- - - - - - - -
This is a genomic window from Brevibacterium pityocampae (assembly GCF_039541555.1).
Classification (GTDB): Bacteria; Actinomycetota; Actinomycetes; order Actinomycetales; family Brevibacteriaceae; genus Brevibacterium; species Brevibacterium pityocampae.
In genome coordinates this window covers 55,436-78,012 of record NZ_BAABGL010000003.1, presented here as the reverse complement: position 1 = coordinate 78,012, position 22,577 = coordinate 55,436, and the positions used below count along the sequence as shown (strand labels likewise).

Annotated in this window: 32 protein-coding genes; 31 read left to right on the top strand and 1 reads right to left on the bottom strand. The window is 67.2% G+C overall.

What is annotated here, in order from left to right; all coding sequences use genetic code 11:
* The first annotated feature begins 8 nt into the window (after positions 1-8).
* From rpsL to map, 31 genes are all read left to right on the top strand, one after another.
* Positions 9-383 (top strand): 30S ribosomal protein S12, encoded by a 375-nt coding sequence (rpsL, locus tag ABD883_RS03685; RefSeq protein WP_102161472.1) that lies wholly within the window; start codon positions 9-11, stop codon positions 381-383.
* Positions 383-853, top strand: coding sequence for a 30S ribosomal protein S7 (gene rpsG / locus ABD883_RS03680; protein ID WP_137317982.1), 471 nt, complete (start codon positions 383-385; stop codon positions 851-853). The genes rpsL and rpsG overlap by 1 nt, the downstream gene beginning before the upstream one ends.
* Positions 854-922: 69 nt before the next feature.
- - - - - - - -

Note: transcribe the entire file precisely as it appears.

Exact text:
This is a genomic window from Brevibacterium pityocampae (assembly GCF_039541555.1).
Classification (GTDB): Bacteria; Actinomycetota; Actinomycetes; order Actinomycetales; family Brevibacteriaceae; genus Brevibacterium; species Brevibacterium pityocampae.
In genome coordinates this window covers 55,436-78,012 of record NZ_BAABGL010000003.1, presented here as the reverse complement: position 1 = coordinate 78,012, position 22,577 = coordinate 55,436, and the positions used below count along the sequence as shown (strand labels likewise).

Annotated in this window: 32 protein-coding genes; 31 read left to right on the top strand and 1 reads right to left on the bottom strand. The window is 67.2% G+C overall.

What is annotated here, in order from left to right; all coding sequences use genetic code 11:
* The first annotated feature begins 8 nt into the window (after positions 1-8).
* From rpsL to map, 31 genes are all read left to right on the top strand, one after another.
* Positions 9-383 (top strand): 30S ribosomal protein S12, encoded by a 375-nt coding sequence (rpsL, locus tag ABD883_RS03685; RefSeq protein WP_102161472.1) that lies wholly within the window; start codon positions 9-11, stop codon positions 381-383.
* Positions 383-853, top strand: coding sequence for a 30S ribosomal protein S7 (gene rpsG / locus ABD883_RS03680; protein ID WP_137317982.1), 471 nt, complete (start codon positions 383-385; stop codon positions 851-853). The genes rpsL and rpsG overlap by 1 nt, the downstream gene beginning before the upstream one ends.
* Positions 854-922: 69 nt before the next feature.